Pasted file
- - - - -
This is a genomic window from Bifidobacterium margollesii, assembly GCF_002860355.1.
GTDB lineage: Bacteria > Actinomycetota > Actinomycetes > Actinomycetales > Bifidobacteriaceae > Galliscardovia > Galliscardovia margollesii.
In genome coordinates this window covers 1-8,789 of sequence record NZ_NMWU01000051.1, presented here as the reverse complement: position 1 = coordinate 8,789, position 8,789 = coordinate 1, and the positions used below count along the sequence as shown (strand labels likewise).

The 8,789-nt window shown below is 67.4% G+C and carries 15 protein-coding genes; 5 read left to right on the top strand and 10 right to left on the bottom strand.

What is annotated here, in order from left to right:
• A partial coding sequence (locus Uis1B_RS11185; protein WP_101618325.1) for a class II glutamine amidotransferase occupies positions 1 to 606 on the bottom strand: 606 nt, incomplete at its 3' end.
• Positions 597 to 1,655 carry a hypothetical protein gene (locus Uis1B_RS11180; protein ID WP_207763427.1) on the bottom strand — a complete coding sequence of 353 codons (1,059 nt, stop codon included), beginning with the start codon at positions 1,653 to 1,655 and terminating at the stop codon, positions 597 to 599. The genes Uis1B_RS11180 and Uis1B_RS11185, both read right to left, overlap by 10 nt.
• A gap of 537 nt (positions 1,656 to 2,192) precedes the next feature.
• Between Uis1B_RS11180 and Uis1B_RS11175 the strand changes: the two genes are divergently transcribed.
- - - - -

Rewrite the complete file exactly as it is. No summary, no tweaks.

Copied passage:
This is a genomic window from Bifidobacterium margollesii, assembly GCF_002860355.1.
GTDB lineage: Bacteria > Actinomycetota > Actinomycetes > Actinomycetales > Bifidobacteriaceae > Galliscardovia > Galliscardovia margollesii.
In genome coordinates this window covers 1-8,789 of sequence record NZ_NMWU01000051.1, presented here as the reverse complement: position 1 = coordinate 8,789, position 8,789 = coordinate 1, and the positions used below count along the sequence as shown (strand labels likewise).

The 8,789-nt window shown below is 67.4% G+C and carries 15 protein-coding genes; 5 read left to right on the top strand and 10 right to left on the bottom strand.

What is annotated here, in order from left to right:
• A partial coding sequence (locus Uis1B_RS11185; protein WP_101618325.1) for a class II glutamine amidotransferase occupies positions 1 to 606 on the bottom strand: 606 nt, incomplete at its 3' end.
• Positions 597 to 1,655 carry a hypothetical protein gene (locus Uis1B_RS11180; protein ID WP_207763427.1) on the bottom strand — a complete coding sequence of 353 codons (1,059 nt, stop codon included), beginning with the start codon at positions 1,653 to 1,655 and terminating at the stop codon, positions 597 to 599. The genes Uis1B_RS11180 and Uis1B_RS11185, both read right to left, overlap by 10 nt.
• A gap of 537 nt (positions 1,656 to 2,192) precedes the next feature.
• Between Uis1B_RS11180 and Uis1B_RS11175 the strand changes: the two genes are divergently transcribed.